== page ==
This may seem overly harsh, but I have had too many conversations with converts who were either neglected or mistreated by the converting Rabbis. This includes Rabbis who have misled candidates or were not forthcoming as to their intentions or requirements. In one case a conversion had to be pushed off repeatedly due to avoidable bureaucratic issues. When the GPS says that “all three members of the Beit Din must be physically present at all of their required meetings with the candidate and relevant other parties (6.c.vi, 8),” my first concern is for the logistics that all three Rabbis will be able to coordinate and keep their appointments.
If a potential convert is neglected or mistreated he or she has little recourse of appeal nor the option of finding another Rabbi:

To prevent a candidate from shopping around for a more amenable Beit Din, all regional Batei Din will tell the BDA, and one another, the names of candidates who have been rejected, and the reasons for that (3.f.ii, 3)

A regional Bet Din could conceivably blacklist a candidate for any reason, real or imagined, thus effectively terminating any possibility of an accepted conversion. This extreme example is all too plausible even with the Batei Din currently operate.

While the GPS’s emphasis on halakha is understandable, it is disturbing that the respect of the convert is largely ignored. Conversion is a complicated life changing process for an individual who must change his or her practices, relationships, and identity. One should be able to assume that Rabbis who are in charge of the conversion process would be sensitive to these aspects of converting and to realize that they have an inordinate control over someone’s life. That no mention of this is made in a reorganization of conversion policies is simply inexcusable.

Conclusions

My initial assessment for the GPS is that there are simply too many questions yet to be answered. In addition to what was already mentioned, here are a few other issues which will need to be addressed:

  • According to the GPS, if someone converts outside of the RCA/BDA system, the RCA/BDA “will not be able to endorse them or comment in any way as to their validity” (2.b, 1). Does this mean that they will also not reject conversions? While ineligible for the official RCA/BDA approval, what will the communal status be of conversions which meet the halakhic standards?
  • How will the Bet Din or local RCA Rabbis ensure that their converts are accepted into their respective Jewish communities?
  • The GPS requires that for converting children the parents must “commit to 12 years of Orthodox day school education for that child. The Bet Din should set criteria for what it considers to be schools in which the child will receive a serious Orthodox day school education” (5.b.ii, 5). What would happen if the Orthodox schools available are not appropriate for the child? If the parent were to switch schools, how would that affect the conversion retroactively?4 Finally, how would the RCA/BDA handle conflicts of interest between Rabbis with connections to specific schools?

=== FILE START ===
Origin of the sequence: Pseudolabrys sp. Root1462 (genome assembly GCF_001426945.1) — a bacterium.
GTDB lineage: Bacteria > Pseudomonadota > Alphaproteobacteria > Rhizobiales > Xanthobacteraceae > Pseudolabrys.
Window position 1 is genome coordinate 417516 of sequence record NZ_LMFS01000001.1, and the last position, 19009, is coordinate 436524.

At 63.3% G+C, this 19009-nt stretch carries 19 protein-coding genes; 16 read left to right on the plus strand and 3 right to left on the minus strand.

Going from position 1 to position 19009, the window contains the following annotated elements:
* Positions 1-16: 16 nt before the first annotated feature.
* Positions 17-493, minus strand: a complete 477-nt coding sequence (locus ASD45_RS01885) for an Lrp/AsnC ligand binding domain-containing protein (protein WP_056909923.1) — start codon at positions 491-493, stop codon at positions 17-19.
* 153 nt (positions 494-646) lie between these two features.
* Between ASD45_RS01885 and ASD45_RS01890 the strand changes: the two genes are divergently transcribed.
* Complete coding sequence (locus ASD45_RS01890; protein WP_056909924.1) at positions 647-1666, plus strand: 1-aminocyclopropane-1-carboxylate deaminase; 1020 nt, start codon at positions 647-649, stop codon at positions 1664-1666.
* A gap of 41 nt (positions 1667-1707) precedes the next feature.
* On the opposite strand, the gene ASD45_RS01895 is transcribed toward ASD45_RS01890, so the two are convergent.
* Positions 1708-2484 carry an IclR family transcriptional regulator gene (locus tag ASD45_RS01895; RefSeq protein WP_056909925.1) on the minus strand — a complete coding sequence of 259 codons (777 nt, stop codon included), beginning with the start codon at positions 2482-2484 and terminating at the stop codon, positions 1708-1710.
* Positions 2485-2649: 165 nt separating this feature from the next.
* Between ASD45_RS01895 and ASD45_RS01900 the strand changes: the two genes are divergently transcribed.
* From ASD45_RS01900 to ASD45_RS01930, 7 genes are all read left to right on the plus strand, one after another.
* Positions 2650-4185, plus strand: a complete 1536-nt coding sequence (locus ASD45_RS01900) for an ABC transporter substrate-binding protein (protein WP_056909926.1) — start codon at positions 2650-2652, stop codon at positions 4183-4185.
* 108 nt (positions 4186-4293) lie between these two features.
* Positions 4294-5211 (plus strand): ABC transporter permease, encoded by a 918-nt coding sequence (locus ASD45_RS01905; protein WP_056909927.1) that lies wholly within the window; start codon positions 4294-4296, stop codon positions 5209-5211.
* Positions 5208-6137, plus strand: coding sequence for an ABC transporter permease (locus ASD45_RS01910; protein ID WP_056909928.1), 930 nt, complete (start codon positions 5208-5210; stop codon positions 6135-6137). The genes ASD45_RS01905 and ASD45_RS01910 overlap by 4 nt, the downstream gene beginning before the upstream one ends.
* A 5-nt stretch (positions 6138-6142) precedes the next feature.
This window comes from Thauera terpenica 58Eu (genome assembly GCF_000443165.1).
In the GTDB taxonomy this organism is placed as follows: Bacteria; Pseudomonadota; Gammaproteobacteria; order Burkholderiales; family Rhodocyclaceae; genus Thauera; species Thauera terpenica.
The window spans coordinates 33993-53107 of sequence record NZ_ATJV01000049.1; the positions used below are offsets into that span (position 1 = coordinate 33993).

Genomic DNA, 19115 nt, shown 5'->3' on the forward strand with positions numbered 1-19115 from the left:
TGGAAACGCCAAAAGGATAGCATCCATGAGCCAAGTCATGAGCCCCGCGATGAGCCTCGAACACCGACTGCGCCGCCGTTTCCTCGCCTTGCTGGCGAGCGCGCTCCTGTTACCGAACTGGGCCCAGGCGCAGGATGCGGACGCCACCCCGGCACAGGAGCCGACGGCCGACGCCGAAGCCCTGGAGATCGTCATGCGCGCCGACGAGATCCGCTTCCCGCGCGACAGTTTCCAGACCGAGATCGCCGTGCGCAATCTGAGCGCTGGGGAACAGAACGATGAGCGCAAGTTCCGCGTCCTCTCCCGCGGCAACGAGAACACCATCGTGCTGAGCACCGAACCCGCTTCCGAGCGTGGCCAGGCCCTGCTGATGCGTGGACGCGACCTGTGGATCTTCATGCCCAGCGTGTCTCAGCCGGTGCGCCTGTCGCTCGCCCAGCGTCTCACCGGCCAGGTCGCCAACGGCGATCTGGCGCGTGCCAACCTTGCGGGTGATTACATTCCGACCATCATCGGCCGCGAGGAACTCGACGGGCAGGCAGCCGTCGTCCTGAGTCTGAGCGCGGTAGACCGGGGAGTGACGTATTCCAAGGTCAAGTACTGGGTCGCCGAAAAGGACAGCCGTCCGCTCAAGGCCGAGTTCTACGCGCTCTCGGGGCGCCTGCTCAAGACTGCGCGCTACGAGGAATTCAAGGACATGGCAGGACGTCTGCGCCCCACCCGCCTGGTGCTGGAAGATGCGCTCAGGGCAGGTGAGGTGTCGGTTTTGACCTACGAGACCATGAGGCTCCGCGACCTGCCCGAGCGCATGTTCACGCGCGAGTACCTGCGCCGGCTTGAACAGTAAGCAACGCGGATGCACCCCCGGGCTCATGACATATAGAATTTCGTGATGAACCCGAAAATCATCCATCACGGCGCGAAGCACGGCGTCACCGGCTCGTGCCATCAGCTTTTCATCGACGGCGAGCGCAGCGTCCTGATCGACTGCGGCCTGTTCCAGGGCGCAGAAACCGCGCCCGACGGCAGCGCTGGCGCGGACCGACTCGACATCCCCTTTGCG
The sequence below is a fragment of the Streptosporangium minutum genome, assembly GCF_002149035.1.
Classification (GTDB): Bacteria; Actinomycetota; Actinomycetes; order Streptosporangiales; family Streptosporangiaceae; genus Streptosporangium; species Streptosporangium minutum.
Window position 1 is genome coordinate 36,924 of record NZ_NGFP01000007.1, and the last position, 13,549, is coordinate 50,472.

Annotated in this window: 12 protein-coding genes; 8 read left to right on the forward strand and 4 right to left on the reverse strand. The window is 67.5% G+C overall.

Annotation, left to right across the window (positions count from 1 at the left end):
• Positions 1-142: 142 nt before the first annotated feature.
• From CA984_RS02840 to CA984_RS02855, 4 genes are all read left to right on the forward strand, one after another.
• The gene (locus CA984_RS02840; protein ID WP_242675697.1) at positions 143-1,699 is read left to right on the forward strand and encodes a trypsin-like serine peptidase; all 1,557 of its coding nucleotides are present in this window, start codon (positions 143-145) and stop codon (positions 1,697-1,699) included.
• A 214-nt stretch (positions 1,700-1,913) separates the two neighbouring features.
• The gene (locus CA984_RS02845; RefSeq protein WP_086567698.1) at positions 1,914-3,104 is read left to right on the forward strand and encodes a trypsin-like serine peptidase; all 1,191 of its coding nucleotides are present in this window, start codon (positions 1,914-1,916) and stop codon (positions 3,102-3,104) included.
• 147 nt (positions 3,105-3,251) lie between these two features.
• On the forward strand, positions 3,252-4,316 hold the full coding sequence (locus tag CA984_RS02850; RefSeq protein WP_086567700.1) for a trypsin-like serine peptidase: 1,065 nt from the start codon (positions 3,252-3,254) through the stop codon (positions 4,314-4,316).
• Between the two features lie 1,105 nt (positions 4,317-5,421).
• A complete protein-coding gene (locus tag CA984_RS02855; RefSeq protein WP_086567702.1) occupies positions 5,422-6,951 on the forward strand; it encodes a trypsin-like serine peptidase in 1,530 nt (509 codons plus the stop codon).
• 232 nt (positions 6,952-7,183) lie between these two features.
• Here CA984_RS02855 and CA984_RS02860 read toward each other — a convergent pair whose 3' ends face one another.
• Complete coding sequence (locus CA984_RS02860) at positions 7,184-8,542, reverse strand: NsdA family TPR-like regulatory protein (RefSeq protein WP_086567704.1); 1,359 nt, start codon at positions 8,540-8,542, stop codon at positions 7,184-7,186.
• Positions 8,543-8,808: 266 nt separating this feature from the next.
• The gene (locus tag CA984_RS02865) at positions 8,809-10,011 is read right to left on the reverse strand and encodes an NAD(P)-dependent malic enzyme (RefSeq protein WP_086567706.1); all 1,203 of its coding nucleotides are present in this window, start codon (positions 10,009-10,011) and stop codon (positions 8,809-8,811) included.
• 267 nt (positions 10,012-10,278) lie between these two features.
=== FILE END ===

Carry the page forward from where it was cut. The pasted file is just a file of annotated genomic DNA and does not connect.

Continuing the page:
• Although R. Michael Azose is on the GPS “Task Force,” what will be the availability and acceptability of Sephardi conversions?
  • Will the RCA/BDA be forced to change its policies based on future decisions made by the Rabbanut?

As written, the GPS has the potential to revolutionize the conversion process nationwide. In the best case scenario, Rabbis will work together nationwide to provide support to each other and improve the overall experience for the potential converts. On the other hand, the RCA/BDA could be overrun by religious and political maneuvering which would not only worsen the conversion situation, but ironically recreate the Rabbinic hegemony currently found in Israel.

If nothing else, the GPS represents an important change in Orthodox practice and leadership. The conversion system in certain locales – New York especially – has been an unregulated mess for some time now and the GPS certianly offers an improvement and a chance to work. Hopefully the RCA/BDA is aware of the risks and will respond appropriately.


1. The RCA’s policy statements are more pedestrian than provocative, such as their call to end the Darfur genocide, banning tobacco, and promoting aliyah among others.
2. For the record, the RCA constitution (PDF) states as one of its purposes, “to be ever on guard against any distortion or misinterpretation of Torah-true Judaism by individuals or groups within and without the House of Israel and to clarify through the written and spoken word the true teachings of the Torah.” Make of that what you will.
3. The YU smikha klaf specifically includes “hilkhot giyur.”
4. Thanks to Tzippy Schneebalg for suggesting this question.